There are trade-offs. I’m more worried about privatization than I am about bad science teaching—although, and perhaps because, I care a lot about science. So we agree on the ends, if not the means.
The reason I care so much about science education is that science is not only a tool for improving our technological capacities, but it’s a way of thinking that is essential for all modern day citizens of the world. It’s not dogma, even good dogma, although as too often taught today it is hard to distinguish it from dogma or a magic show.
What you and I like about it, I’m sure, is that it rests on is an approach to seeking the truth about a great many questions (but not all) that helps us live together despite very great differences on matters of great importance. And that “approach"—the habits of mind underlying its approach—holds value for all our academic disciplines, as well as those we live by daily. We tried to systematize them at the schools I was associated with in East Harlem and Boston. Those ‘habits” are what we need to be arguing about, because “habits” take years to develop, and are hard to slough off. From my standpoint that’s what we set aside those K-12 years for, because the ones I had in mind are the habits of democracy and won’t just appear because we send kids to school. They are my “ends,” by which I set my “means.” Such “ends” do not have to be the same for us all, but they sure need to be publicly acceptable.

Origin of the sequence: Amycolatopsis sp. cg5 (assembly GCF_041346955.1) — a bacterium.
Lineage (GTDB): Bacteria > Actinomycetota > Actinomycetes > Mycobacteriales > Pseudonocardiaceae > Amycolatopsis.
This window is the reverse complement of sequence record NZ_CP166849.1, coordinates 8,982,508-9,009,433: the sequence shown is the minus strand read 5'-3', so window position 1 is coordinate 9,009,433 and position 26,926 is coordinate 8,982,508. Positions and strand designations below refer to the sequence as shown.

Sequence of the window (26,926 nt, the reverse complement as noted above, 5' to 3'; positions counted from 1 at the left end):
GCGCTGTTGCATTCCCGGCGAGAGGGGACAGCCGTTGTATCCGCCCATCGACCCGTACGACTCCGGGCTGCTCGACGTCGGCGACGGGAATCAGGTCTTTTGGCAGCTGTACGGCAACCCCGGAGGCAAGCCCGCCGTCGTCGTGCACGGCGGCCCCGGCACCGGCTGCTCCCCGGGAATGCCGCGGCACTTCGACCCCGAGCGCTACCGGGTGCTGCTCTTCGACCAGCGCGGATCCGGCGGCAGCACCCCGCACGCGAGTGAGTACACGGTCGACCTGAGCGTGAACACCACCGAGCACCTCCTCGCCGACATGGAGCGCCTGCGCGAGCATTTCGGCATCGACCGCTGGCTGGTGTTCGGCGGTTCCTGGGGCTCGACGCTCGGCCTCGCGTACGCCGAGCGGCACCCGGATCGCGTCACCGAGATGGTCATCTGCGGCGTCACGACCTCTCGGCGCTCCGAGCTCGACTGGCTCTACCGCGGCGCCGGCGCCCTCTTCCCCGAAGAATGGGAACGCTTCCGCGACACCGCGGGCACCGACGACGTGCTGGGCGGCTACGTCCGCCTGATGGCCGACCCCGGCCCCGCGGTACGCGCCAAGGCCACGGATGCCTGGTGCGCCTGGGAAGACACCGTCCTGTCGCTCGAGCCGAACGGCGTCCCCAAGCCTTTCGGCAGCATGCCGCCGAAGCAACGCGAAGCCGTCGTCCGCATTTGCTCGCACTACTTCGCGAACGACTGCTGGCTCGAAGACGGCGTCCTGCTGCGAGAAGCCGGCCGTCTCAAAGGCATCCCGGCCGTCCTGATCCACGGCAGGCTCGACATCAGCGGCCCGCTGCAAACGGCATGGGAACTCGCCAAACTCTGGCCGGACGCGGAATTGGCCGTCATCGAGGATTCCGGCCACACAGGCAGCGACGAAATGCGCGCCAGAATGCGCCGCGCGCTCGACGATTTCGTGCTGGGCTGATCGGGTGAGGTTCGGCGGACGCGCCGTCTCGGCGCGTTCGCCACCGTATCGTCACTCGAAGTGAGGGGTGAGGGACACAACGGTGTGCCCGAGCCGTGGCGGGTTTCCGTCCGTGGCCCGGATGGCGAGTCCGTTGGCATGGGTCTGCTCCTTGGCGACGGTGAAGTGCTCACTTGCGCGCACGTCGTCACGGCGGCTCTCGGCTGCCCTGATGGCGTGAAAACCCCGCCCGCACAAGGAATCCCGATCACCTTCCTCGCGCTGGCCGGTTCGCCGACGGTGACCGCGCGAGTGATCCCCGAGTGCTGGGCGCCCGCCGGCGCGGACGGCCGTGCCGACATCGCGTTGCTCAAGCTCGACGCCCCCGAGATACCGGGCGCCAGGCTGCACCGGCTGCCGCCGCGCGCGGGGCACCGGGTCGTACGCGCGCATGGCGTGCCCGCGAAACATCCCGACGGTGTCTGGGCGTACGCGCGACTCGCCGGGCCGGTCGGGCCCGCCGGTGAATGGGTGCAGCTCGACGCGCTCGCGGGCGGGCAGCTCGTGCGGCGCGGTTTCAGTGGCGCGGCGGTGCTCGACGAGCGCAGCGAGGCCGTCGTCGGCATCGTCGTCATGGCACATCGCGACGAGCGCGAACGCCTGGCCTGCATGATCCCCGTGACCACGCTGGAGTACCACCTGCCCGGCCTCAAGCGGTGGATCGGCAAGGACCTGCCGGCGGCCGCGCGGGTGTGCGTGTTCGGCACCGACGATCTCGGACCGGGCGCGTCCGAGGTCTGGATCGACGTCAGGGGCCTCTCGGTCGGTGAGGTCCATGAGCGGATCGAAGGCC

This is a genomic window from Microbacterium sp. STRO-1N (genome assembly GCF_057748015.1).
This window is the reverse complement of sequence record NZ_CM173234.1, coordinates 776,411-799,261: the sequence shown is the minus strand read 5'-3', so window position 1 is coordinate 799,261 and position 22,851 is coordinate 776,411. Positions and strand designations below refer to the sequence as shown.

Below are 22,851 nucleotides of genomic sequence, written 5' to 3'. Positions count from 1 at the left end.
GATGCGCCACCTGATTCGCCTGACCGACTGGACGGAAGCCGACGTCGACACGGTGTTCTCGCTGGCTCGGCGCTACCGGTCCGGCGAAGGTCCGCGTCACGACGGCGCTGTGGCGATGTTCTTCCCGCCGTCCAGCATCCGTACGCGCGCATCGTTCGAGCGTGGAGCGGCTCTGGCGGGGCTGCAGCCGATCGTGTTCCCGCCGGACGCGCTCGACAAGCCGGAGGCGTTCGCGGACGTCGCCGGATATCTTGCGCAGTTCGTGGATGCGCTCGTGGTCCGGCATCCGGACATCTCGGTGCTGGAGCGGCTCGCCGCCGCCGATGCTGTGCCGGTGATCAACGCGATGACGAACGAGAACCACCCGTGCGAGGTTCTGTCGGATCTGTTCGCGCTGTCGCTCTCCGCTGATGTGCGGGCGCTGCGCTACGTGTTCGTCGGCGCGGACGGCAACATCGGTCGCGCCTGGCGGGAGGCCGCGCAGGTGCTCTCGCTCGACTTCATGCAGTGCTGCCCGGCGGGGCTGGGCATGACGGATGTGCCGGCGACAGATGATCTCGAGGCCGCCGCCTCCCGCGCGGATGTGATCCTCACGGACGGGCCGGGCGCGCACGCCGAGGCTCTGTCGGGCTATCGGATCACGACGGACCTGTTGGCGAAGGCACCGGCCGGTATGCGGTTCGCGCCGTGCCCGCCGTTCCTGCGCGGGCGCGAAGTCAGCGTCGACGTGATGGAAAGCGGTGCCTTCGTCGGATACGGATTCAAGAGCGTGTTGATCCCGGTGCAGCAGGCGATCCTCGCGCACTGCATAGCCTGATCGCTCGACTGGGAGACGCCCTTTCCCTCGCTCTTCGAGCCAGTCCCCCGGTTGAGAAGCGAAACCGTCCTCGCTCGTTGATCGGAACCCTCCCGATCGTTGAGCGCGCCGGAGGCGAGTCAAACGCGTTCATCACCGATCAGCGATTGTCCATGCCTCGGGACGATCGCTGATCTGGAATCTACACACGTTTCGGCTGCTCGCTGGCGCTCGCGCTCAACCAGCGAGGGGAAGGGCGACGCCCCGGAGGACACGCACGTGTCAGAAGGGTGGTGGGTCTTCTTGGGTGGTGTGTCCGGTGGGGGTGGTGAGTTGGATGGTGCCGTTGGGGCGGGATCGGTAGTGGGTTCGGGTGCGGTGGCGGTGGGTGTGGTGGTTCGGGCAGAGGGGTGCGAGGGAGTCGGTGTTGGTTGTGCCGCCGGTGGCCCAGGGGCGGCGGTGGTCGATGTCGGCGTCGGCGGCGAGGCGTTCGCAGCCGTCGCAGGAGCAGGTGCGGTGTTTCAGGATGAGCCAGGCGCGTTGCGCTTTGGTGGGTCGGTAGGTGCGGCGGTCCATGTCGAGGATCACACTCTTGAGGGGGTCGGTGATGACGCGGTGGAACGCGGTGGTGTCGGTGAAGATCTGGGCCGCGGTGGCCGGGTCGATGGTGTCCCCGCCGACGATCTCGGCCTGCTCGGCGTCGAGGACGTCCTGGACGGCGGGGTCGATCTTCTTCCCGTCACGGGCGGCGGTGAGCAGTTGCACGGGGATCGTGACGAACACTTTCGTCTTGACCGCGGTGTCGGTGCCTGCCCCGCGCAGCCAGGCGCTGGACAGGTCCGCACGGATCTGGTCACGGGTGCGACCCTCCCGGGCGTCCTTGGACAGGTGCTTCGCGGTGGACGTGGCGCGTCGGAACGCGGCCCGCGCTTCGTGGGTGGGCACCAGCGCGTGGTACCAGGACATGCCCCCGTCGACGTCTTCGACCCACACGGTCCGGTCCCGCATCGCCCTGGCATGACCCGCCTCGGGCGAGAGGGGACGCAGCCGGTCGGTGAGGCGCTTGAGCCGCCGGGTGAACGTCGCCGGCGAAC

Creating school’s “trusted” by the families who send their children to them, responsible to democratically chosen public bodies, accountable to make their work open and public—and to serve all the children and their families equally is not easy to design. We haven’t done it, at least not in our urban centers. They are balkanized, distrusted, without public input, and don’t serve all children equally.
Once we give up the “public” part we’ve given up the whole ballgame—so it’s the last thing I’m willing to compromise with. It’s shocking to realize that even my favorite foundations are in a position to put in a few cents for every $100 of public funds and in return get to dictate educational policy, while the citizens who pay the other $99.90 have increasingly little sway. In NYC the only voice they have is in the selection of the mayor—there are no go-betweens to moderate public policy.
When I was born there were 200,000 school boards in America—mostly elected by their local citizens. Today, in a school system more than twice as large, we have about 10,000, and with increasingly little power to make important decisions. In the case of NYC we have 1.2 million kids in schools with no, absolutely no, school board whatsoever.
Before our public officials hand them over to private organizations—for profit or not-for-profit—I want to see us put up a fight for making them public again.
Our schools ought to not only be where we teach about democracy, but they ought to belong to our democracy. So, maybe we have to fight about these other matters, Diane, but I’m glad we are united on this one.
More about Tough Choices another time. They have it right—choices are tough—but alas they’ve made all the wrong ones.
The opinions expressed in Bridging Differences are strictly those of the author(s) and do not reflect the opinions or endorsement of Editorial Projects in Education, or any of its publications.